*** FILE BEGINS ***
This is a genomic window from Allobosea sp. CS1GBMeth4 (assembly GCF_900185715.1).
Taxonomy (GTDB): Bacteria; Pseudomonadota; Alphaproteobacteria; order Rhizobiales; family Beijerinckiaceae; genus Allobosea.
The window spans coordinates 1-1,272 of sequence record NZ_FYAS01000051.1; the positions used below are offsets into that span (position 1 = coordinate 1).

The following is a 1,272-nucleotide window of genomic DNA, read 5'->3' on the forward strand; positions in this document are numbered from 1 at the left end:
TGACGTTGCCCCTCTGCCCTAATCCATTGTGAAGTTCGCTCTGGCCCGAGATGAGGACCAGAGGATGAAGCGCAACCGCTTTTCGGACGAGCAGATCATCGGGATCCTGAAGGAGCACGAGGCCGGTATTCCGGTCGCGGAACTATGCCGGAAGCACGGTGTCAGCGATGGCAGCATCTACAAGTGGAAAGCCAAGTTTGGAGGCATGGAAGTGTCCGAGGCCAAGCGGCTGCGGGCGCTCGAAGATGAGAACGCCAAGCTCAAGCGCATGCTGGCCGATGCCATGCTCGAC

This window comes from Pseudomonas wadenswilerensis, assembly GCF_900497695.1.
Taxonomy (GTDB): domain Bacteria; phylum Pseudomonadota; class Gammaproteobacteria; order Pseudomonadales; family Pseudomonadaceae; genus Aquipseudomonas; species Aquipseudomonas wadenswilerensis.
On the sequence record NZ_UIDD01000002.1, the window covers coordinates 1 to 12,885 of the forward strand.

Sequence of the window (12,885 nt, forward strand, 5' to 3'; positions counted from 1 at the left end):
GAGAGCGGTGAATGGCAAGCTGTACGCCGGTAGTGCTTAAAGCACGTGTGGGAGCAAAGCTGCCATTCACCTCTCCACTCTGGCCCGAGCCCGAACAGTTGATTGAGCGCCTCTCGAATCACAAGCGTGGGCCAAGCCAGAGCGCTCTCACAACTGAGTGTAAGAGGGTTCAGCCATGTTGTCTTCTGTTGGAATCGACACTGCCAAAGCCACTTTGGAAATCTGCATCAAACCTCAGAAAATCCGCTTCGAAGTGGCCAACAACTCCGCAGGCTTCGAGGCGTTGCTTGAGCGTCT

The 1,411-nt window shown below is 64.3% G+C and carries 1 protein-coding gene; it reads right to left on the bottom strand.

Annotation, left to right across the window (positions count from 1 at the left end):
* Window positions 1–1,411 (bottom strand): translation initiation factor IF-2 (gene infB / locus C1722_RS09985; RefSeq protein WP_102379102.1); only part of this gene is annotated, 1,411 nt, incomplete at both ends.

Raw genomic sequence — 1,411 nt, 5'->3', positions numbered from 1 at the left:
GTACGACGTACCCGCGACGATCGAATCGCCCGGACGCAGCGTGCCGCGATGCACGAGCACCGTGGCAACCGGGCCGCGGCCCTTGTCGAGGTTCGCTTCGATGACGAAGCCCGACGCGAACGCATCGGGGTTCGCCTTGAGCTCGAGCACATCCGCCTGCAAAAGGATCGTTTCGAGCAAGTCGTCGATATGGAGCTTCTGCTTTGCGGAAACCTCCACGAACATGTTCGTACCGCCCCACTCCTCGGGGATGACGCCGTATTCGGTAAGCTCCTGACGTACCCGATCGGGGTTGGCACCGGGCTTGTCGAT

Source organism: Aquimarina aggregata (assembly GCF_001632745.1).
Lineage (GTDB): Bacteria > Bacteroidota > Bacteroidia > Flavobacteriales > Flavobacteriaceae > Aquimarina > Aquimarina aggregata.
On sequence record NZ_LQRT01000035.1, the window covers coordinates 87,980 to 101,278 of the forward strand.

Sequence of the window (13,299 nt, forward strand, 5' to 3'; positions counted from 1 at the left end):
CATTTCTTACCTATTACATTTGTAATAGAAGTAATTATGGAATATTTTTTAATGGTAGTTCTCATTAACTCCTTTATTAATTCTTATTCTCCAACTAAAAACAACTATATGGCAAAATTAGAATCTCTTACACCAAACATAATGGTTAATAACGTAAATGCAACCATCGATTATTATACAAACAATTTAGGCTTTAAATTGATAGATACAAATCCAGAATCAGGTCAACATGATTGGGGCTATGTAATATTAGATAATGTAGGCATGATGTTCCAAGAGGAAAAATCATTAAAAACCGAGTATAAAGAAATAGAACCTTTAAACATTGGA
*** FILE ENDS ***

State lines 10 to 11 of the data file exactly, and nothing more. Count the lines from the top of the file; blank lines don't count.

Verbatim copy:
GAGAGCGGTGAATGGCAAGCTGTACGCCGGTAGTGCTTAAAGCACGTGTGGGAGCAAAGCTGCCATTCACCTCTCCACTCTGGCCCGAGCCCGAACAGTTGATTGAGCGCCTCTCGAATCACAAGCGTGGGCCAAGCCAGAGCGCTCTCACAACTGAGTGTAAGAGGGTTCAGCCATGTTGTCTTCTGTTGGAATCGACACTGCCAAAGCCACTTTGGAAATCTGCATCAAACCTCAGAAAATCCGCTTCGAAGTGGCCAACAACTCCGCAGGCTTCGAGGCGTTGCTTGAGCGTCT

The 1,411-nt window shown below is 64.3% G+C and carries 1 protein-coding gene; it reads right to left on the bottom strand.